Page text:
The Central Bank of Kenya (CBK) has revised its projection of this year’s current account deficit to 5.9 percent of GDP from 5.2 percent previously, citing the higher price of crude which has raised Kenya’s petroleum import bill.
This points to a tighter dollar supply in the market as the gap between outflows and inflows widens, which will put the shilling under further pressure and raise the cost of living for Kenyans.
The current account measures the difference between a country’s forex inflows and outflows, falling into deficit when outflows are higher.
The prevailing cost of crude is a major factor in determining the directing of the current account, given that petroleum products account for 17.5 percent of the country’s total import bill.
Oil prices, which had fallen to decades lows of $19 per barrel at the height of the Covid-19 pandemic in 2020, have now gone up to $105.30, with a significant gain coming after Russia invaded Ukraine in late February, causing supply jitters.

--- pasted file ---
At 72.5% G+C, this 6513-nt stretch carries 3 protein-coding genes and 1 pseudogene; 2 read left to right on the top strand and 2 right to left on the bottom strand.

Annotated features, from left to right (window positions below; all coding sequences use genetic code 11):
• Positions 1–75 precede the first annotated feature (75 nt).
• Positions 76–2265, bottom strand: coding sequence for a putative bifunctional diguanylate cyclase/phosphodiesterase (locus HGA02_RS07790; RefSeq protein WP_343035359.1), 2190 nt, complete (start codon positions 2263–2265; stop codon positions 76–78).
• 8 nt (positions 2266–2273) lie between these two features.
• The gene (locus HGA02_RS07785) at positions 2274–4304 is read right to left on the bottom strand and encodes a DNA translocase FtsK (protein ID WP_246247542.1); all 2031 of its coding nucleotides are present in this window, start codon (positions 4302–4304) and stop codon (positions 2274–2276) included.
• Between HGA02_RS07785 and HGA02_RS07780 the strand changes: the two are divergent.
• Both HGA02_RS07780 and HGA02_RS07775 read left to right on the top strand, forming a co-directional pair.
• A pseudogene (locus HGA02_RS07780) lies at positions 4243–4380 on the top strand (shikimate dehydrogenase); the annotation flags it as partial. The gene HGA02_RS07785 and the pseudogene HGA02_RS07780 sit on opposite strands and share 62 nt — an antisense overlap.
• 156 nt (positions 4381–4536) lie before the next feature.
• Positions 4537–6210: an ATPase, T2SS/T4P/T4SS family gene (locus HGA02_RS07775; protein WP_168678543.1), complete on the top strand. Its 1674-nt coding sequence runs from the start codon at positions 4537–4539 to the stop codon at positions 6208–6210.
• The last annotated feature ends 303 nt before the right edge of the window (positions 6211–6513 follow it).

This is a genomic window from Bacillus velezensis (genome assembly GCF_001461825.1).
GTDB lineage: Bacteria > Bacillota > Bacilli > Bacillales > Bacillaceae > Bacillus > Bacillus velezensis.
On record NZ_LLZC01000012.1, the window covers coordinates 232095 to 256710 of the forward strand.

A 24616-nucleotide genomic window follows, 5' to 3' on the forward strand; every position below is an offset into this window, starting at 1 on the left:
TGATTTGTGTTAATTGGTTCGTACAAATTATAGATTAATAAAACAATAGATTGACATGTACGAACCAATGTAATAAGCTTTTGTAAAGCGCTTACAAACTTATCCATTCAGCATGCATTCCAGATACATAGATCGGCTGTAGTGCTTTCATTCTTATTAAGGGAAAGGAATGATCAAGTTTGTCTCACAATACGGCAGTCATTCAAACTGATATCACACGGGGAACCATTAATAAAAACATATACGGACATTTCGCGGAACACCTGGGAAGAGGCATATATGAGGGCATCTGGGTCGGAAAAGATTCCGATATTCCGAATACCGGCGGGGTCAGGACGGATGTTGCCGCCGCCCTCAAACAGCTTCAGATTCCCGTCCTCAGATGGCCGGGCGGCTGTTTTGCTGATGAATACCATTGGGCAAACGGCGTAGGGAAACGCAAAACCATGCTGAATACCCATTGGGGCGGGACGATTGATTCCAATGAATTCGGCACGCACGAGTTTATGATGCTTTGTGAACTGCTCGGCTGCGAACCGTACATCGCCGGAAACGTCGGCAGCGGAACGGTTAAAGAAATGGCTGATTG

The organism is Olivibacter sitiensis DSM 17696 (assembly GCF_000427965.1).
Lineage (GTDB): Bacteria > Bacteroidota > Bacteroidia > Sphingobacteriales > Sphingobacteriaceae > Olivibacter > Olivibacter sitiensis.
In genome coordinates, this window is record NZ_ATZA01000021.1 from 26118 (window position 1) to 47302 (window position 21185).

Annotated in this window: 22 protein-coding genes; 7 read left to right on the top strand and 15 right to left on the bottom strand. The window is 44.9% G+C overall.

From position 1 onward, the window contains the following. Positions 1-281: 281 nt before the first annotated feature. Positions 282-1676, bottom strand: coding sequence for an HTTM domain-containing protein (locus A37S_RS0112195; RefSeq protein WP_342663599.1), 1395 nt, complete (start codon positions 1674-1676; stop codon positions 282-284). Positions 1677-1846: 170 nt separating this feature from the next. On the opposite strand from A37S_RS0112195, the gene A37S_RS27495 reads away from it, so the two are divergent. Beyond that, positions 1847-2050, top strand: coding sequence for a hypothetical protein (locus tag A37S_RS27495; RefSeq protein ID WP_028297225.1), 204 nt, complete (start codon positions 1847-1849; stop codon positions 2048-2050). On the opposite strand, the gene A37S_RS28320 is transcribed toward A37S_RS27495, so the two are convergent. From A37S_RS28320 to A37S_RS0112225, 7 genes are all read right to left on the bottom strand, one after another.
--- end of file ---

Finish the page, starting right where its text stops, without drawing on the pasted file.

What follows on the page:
“The change to 5.9 percent is entirely driven by the higher oil prices that we are expecting. If we abstract from the higher oil prices we would be exactly where we projected before at 5.2 percent,” said CBK governor Patrick Njoroge after the Monetary Policy Committee (MPC) meeting last week.
The current account deficit ended 2021 at 5.4 percent, having gone up from 4.6 percent in 2020.
Higher imports and prices of industrial and consumer goods have also strained the country’s forex flows — with the total cost of imports up by 27.8 percent in the 12 months to February 2022 compared to a decline of 12.3 percent in the corresponding period last year.